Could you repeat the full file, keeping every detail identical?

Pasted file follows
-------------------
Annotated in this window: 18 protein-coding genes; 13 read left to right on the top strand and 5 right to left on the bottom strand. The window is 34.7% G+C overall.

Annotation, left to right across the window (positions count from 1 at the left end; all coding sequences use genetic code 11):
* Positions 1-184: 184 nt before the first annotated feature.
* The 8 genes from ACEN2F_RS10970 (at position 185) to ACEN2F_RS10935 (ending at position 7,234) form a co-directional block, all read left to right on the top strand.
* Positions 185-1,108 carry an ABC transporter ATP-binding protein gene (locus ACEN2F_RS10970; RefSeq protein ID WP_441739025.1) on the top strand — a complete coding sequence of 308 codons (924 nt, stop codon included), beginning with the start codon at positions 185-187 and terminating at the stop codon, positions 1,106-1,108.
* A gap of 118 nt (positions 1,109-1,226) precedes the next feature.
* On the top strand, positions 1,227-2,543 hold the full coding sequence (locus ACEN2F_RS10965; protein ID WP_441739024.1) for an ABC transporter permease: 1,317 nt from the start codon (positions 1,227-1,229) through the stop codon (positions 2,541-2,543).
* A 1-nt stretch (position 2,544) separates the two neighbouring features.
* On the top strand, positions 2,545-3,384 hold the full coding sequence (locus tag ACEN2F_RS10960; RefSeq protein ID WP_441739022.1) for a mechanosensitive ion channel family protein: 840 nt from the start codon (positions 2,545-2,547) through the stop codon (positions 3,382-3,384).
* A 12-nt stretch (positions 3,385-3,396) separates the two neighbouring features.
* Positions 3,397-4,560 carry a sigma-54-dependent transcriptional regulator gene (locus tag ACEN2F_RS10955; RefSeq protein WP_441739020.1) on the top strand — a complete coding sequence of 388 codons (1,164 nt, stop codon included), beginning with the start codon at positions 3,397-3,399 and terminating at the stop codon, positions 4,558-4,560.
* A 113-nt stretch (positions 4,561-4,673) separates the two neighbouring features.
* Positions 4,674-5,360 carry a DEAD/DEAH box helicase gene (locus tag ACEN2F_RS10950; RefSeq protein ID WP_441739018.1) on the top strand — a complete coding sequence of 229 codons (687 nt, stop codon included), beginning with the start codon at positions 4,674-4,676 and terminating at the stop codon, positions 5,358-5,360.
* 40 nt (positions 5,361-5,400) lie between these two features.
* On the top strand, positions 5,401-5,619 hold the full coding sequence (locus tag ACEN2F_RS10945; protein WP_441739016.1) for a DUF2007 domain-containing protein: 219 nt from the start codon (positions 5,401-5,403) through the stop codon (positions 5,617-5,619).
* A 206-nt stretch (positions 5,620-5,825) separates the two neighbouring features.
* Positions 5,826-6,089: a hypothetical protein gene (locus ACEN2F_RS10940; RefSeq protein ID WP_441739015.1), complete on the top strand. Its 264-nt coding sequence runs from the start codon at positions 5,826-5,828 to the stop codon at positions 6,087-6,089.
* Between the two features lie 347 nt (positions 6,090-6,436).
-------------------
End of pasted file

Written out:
Annotated in this window: 18 protein-coding genes; 13 read left to right on the top strand and 5 right to left on the bottom strand. The window is 34.7% G+C overall.

Annotation, left to right across the window (positions count from 1 at the left end; all coding sequences use genetic code 11):
* Positions 1-184: 184 nt before the first annotated feature.
* The 8 genes from ACEN2F_RS10970 (at position 185) to ACEN2F_RS10935 (ending at position 7,234) form a co-directional block, all read left to right on the top strand.
* Positions 185-1,108 carry an ABC transporter ATP-binding protein gene (locus ACEN2F_RS10970; RefSeq protein ID WP_441739025.1) on the top strand — a complete coding sequence of 308 codons (924 nt, stop codon included), beginning with the start codon at positions 185-187 and terminating at the stop codon, positions 1,106-1,108.
* A gap of 118 nt (positions 1,109-1,226) precedes the next feature.
* On the top strand, positions 1,227-2,543 hold the full coding sequence (locus ACEN2F_RS10965; protein ID WP_441739024.1) for an ABC transporter permease: 1,317 nt from the start codon (positions 1,227-1,229) through the stop codon (positions 2,541-2,543).
* A 1-nt stretch (position 2,544) separates the two neighbouring features.
* On the top strand, positions 2,545-3,384 hold the full coding sequence (locus tag ACEN2F_RS10960; RefSeq protein ID WP_441739022.1) for a mechanosensitive ion channel family protein: 840 nt from the start codon (positions 2,545-2,547) through the stop codon (positions 3,382-3,384).
* A 12-nt stretch (positions 3,385-3,396) separates the two neighbouring features.
* Positions 3,397-4,560 carry a sigma-54-dependent transcriptional regulator gene (locus tag ACEN2F_RS10955; RefSeq protein WP_441739020.1) on the top strand — a complete coding sequence of 388 codons (1,164 nt, stop codon included), beginning with the start codon at positions 3,397-3,399 and terminating at the stop codon, positions 4,558-4,560.
* A 113-nt stretch (positions 4,561-4,673) separates the two neighbouring features.
* Positions 4,674-5,360 carry a DEAD/DEAH box helicase gene (locus tag ACEN2F_RS10950; RefSeq protein ID WP_441739018.1) on the top strand — a complete coding sequence of 229 codons (687 nt, stop codon included), beginning with the start codon at positions 4,674-4,676 and terminating at the stop codon, positions 5,358-5,360.
* 40 nt (positions 5,361-5,400) lie between these two features.
* On the top strand, positions 5,401-5,619 hold the full coding sequence (locus tag ACEN2F_RS10945; protein WP_441739016.1) for a DUF2007 domain-containing protein: 219 nt from the start codon (positions 5,401-5,403) through the stop codon (positions 5,617-5,619).
* A 206-nt stretch (positions 5,620-5,825) separates the two neighbouring features.
* Positions 5,826-6,089: a hypothetical protein gene (locus ACEN2F_RS10940; RefSeq protein ID WP_441739015.1), complete on the top strand. Its 264-nt coding sequence runs from the start codon at positions 5,826-5,828 to the stop codon at positions 6,087-6,089.
* Between the two features lie 347 nt (positions 6,090-6,436).